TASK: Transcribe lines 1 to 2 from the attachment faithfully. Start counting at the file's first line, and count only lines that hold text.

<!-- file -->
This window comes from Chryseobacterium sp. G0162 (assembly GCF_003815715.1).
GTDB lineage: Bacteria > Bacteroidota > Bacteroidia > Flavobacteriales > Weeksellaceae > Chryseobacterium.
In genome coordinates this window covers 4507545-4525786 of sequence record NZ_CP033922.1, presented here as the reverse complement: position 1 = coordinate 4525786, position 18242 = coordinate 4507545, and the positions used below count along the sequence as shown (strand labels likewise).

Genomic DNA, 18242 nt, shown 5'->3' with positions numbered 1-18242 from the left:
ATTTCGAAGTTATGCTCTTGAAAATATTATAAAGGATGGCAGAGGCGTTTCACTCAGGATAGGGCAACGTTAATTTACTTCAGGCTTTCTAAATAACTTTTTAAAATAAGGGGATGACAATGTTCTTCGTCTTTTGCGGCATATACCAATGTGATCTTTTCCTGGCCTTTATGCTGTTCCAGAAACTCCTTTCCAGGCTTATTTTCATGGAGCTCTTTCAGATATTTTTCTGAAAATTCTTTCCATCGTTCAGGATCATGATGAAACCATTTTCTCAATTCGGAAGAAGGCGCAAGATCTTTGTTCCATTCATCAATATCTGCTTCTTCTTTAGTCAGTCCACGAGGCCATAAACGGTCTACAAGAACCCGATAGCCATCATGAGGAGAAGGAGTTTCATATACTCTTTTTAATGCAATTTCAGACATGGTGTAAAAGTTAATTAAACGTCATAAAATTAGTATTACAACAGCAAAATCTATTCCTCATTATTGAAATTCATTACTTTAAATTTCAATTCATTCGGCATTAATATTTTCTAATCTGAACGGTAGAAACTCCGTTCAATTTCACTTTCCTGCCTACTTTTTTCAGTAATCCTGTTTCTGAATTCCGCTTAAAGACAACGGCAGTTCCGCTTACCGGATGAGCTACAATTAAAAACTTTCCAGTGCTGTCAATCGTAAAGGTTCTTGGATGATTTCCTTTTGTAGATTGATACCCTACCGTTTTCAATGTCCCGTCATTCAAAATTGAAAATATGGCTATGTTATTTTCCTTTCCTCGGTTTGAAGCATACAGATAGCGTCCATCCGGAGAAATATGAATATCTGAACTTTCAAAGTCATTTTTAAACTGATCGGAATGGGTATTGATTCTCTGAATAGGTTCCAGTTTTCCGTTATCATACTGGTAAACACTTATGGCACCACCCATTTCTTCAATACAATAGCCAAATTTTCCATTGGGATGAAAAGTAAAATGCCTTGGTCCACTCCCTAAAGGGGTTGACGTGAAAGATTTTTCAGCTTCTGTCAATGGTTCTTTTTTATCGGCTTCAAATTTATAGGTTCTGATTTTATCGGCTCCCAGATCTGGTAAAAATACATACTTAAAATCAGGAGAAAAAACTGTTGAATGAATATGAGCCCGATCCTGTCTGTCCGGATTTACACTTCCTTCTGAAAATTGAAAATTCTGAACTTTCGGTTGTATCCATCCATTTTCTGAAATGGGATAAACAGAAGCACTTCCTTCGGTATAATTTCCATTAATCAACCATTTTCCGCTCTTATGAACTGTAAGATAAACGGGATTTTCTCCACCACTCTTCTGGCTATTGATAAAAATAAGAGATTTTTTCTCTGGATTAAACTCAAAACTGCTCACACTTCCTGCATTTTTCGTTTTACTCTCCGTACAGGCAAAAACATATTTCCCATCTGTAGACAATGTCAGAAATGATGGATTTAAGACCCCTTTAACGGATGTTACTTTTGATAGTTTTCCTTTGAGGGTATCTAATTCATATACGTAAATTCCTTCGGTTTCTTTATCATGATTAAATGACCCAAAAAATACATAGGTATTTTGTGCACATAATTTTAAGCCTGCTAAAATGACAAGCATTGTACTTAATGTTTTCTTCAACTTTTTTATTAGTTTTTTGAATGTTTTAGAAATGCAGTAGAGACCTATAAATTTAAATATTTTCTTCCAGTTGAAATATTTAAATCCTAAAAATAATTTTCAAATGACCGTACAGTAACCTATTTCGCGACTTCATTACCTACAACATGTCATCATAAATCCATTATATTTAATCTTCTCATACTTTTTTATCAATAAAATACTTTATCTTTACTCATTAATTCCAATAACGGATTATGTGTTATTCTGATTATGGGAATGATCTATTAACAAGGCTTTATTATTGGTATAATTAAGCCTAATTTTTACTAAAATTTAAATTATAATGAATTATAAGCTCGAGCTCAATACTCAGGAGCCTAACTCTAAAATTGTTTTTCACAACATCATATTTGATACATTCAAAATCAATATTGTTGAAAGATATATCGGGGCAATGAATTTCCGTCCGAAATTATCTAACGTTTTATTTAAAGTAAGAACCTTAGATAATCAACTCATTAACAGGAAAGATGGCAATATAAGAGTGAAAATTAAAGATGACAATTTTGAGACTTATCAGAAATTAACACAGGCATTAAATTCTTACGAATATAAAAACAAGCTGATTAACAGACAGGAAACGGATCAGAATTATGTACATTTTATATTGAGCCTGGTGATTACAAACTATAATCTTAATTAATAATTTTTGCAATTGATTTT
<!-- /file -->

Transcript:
This window comes from Chryseobacterium sp. G0162 (assembly GCF_003815715.1).
GTDB lineage: Bacteria > Bacteroidota > Bacteroidia > Flavobacteriales > Weeksellaceae > Chryseobacterium.